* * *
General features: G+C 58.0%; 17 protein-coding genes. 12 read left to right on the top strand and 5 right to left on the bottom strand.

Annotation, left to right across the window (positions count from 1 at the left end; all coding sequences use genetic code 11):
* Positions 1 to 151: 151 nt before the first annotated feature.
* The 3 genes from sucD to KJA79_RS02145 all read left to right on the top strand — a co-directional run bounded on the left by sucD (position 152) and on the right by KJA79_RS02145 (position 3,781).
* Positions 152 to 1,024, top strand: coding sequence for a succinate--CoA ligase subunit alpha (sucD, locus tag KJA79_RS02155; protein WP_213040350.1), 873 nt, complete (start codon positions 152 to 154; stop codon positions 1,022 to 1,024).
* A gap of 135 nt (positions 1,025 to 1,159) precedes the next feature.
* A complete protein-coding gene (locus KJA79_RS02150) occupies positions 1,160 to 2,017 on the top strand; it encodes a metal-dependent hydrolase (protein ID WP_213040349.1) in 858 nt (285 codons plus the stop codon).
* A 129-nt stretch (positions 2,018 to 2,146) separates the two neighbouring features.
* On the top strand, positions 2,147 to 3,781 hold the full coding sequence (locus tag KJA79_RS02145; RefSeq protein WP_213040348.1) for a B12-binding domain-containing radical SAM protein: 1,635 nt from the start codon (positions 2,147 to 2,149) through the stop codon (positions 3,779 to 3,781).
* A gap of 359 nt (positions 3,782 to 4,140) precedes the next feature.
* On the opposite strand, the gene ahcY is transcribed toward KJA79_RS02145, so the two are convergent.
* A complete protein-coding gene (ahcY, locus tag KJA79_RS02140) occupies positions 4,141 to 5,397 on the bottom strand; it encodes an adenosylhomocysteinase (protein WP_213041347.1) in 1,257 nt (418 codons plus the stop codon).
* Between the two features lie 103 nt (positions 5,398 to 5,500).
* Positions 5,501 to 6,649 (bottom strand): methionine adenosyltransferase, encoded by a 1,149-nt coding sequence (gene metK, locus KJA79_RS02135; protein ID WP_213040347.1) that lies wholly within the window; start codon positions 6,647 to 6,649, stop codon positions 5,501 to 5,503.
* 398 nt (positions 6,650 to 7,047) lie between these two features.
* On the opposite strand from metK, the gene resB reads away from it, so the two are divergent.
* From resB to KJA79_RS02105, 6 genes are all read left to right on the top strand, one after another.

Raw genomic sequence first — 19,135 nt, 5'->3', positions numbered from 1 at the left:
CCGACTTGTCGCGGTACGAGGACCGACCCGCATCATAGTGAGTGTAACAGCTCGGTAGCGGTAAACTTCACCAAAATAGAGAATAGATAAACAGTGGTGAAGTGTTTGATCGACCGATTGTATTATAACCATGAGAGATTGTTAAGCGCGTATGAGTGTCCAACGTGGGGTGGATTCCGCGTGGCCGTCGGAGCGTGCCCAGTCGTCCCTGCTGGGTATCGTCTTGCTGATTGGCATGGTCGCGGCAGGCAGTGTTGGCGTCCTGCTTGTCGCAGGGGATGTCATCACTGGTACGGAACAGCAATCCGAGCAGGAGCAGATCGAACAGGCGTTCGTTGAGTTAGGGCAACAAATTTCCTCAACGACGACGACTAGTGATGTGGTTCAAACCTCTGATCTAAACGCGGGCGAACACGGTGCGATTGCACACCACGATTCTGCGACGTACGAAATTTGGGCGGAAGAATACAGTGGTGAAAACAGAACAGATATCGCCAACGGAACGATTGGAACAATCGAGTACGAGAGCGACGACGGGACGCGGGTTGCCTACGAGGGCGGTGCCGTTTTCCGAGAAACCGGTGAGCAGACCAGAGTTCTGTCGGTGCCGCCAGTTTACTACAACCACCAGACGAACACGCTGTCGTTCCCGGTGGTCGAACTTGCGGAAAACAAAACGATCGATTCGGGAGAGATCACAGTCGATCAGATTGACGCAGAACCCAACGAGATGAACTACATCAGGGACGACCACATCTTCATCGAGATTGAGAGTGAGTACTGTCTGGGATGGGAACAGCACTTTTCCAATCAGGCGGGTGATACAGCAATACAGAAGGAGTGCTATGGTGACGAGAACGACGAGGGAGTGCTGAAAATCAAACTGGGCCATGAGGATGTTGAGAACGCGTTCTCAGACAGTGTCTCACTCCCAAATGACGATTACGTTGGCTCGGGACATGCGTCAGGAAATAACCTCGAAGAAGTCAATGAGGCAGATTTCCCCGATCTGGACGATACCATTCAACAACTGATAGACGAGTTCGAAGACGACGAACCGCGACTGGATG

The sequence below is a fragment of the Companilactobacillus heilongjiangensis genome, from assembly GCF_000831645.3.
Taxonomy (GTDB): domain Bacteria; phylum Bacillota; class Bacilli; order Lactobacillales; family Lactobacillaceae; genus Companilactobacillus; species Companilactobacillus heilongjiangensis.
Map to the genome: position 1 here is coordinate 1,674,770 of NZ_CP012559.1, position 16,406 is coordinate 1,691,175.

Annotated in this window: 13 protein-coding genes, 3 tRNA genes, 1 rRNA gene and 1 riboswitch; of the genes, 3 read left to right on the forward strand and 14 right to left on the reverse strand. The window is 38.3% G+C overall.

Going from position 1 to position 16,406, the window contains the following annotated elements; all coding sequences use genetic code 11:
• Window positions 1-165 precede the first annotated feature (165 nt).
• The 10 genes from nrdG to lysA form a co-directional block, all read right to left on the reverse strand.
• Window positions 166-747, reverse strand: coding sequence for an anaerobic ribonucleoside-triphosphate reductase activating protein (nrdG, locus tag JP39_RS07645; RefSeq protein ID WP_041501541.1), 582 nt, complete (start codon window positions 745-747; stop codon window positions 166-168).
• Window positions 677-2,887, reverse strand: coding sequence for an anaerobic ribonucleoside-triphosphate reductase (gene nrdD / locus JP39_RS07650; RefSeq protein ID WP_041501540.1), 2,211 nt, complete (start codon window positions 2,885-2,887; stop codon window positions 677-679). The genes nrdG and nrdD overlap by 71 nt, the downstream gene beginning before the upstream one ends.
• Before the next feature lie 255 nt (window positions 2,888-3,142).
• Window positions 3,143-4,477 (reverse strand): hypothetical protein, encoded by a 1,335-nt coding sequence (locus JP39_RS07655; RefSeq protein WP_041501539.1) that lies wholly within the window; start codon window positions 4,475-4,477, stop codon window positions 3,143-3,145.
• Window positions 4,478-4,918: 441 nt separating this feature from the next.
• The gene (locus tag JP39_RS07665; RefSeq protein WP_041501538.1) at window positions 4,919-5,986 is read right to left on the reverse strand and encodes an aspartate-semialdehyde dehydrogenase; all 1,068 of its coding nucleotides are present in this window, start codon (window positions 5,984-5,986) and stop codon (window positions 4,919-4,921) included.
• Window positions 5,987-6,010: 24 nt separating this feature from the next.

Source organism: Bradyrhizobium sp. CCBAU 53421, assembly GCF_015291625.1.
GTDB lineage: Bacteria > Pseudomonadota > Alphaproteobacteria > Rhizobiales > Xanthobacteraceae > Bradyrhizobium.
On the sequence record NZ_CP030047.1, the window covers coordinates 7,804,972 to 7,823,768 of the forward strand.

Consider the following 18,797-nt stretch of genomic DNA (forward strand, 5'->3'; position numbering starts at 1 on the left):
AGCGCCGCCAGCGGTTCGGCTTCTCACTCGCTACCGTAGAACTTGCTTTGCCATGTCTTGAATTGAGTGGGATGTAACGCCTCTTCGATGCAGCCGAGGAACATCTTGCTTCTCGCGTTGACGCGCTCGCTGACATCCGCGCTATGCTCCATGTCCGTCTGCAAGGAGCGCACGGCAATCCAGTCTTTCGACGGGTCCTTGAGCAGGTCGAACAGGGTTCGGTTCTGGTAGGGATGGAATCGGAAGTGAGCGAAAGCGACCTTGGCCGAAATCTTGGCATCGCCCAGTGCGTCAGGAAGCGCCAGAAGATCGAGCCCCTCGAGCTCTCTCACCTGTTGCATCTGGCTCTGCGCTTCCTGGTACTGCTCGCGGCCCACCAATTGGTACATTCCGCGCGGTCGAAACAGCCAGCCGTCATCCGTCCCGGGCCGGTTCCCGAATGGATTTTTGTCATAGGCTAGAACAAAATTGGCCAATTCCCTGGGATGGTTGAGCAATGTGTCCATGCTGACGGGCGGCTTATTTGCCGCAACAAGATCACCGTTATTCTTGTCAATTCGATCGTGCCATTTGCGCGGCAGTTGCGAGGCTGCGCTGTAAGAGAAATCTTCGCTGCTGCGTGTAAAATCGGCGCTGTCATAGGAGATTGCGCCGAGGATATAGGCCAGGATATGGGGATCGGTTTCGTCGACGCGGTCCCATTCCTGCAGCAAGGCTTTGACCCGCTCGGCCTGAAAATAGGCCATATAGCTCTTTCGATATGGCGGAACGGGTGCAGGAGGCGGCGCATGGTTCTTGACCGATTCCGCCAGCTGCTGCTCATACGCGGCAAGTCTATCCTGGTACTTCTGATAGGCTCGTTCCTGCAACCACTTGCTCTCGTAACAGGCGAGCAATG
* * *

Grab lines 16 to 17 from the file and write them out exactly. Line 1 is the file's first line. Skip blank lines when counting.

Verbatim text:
* On the opposite strand from metK, the gene resB reads away from it, so the two are divergent.
* From resB to KJA79_RS02105, 6 genes are all read left to right on the top strand, one after another.